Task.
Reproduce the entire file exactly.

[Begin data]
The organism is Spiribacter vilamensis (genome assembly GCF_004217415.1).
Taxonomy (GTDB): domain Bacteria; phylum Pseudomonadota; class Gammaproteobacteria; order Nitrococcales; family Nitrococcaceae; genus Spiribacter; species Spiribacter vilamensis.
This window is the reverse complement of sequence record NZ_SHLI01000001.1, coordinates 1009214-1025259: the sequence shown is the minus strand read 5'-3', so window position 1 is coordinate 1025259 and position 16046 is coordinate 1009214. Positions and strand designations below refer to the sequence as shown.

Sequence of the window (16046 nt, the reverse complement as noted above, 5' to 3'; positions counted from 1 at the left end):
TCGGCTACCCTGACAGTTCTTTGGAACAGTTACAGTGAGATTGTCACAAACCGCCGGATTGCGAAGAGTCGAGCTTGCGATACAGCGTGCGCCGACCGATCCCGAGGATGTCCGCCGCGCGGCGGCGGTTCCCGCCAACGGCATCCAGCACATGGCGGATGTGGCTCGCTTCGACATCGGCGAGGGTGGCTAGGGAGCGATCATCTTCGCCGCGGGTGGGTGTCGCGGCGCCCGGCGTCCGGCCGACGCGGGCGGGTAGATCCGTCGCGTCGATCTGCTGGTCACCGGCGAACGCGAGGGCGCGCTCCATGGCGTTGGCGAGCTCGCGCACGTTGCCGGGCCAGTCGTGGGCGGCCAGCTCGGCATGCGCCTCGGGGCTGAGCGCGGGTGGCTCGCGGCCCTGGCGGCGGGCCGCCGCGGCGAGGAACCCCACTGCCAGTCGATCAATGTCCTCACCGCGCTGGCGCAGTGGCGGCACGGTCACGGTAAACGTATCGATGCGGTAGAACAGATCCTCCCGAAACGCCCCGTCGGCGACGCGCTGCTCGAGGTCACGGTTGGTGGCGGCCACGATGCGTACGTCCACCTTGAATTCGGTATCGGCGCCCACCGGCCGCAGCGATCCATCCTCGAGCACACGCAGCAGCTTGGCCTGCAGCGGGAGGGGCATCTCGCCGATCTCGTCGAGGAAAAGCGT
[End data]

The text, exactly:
The organism is Spiribacter vilamensis (genome assembly GCF_004217415.1).
Taxonomy (GTDB): domain Bacteria; phylum Pseudomonadota; class Gammaproteobacteria; order Nitrococcales; family Nitrococcaceae; genus Spiribacter; species Spiribacter vilamensis.
This window is the reverse complement of sequence record NZ_SHLI01000001.1, coordinates 1009214-1025259: the sequence shown is the minus strand read 5'-3', so window position 1 is coordinate 1025259 and position 16046 is coordinate 1009214. Positions and strand designations below refer to the sequence as shown.

Sequence of the window (16046 nt, the reverse complement as noted above, 5' to 3'; positions counted from 1 at the left end):
TCGGCTACCCTGACAGTTCTTTGGAACAGTTACAGTGAGATTGTCACAAACCGCCGGATTGCGAAGAGTCGAGCTTGCGATACAGCGTGCGCCGACCGATCCCGAGGATGTCCGCCGCGCGGCGGCGGTTCCCGCCAACGGCATCCAGCACATGGCGGATGTGGCTCGCTTCGACATCGGCGAGGGTGGCTAGGGAGCGATCATCTTCGCCGCGGGTGGGTGTCGCGGCGCCCGGCGTCCGGCCGACGCGGGCGGGTAGATCCGTCGCGTCGATCTGCTGGTCACCGGCGAACGCGAGGGCGCGCTCCATGGCGTTGGCGAGCTCGCGCACGTTGCCGGGCCAGTCGTGGGCGGCCAGCTCGGCATGCGCCTCGGGGCTGAGCGCGGGTGGCTCGCGGCCCTGGCGGCGGGCCGCCGCGGCGAGGAACCCCACTGCCAGTCGATCAATGTCCTCACCGCGCTGGCGCAGTGGCGGCACGGTCACGGTAAACGTATCGATGCGGTAGAACAGATCCTCCCGAAACGCCCCGTCGGCGACGCGCTGCTCGAGGTCACGGTTGGTGGCGGCCACGATGCGTACGTCCACCTTGAATTCGGTATCGGCGCCCACCGGCCGCAGCGATCCATCCTCGAGCACACGCAGCAGCTTGGCCTGCAGCGGGAGGGGCATCTCGCCGATCTCGTCGAGGAAAAGCGT